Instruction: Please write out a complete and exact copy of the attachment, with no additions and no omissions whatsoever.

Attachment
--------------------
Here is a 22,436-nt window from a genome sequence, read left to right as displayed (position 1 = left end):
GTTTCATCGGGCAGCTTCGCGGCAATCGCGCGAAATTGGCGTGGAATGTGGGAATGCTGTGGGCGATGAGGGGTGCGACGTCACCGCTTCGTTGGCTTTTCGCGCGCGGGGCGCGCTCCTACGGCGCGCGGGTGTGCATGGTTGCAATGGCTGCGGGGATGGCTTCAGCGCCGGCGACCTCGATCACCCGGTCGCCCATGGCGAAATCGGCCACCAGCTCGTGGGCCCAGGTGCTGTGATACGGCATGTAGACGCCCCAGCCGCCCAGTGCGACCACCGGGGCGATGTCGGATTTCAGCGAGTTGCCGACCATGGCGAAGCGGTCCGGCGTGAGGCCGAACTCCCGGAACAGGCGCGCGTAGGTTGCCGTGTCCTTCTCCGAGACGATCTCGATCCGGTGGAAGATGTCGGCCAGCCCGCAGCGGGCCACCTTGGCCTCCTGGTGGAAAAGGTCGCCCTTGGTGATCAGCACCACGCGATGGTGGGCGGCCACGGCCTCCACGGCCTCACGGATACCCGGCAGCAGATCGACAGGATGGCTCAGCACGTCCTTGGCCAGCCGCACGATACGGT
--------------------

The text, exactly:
Here is a 22,436-nt window from a genome sequence, read left to right as displayed (position 1 = left end):
GTTTCATCGGGCAGCTTCGCGGCAATCGCGCGAAATTGGCGTGGAATGTGGGAATGCTGTGGGCGATGAGGGGTGCGACGTCACCGCTTCGTTGGCTTTTCGCGCGCGGGGCGCGCTCCTACGGCGCGCGGGTGTGCATGGTTGCAATGGCTGCGGGGATGGCTTCAGCGCCGGCGACCTCGATCACCCGGTCGCCCATGGCGAAATCGGCCACCAGCTCGTGGGCCCAGGTGCTGTGATACGGCATGTAGACGCCCCAGCCGCCCAGTGCGACCACCGGGGCGATGTCGGATTTCAGCGAGTTGCCGACCATGGCGAAGCGGTCCGGCGTGAGGCCGAACTCCCGGAACAGGCGCGCGTAGGTTGCCGTGTCCTTCTCCGAGACGATCTCGATCCGGTGGAAGATGTCGGCCAGCCCGCAGCGGGCCACCTTGGCCTCCTGGTGGAAAAGGTCGCCCTTGGTGATCAGCACCACGCGATGGTGGGCGGCCACGGCCTCCACGGCCTCACGGATACCCGGCAGCAGATCGACAGGATGGCTCAGCACGTCCTTGGCCAGCCGCACGATACGGT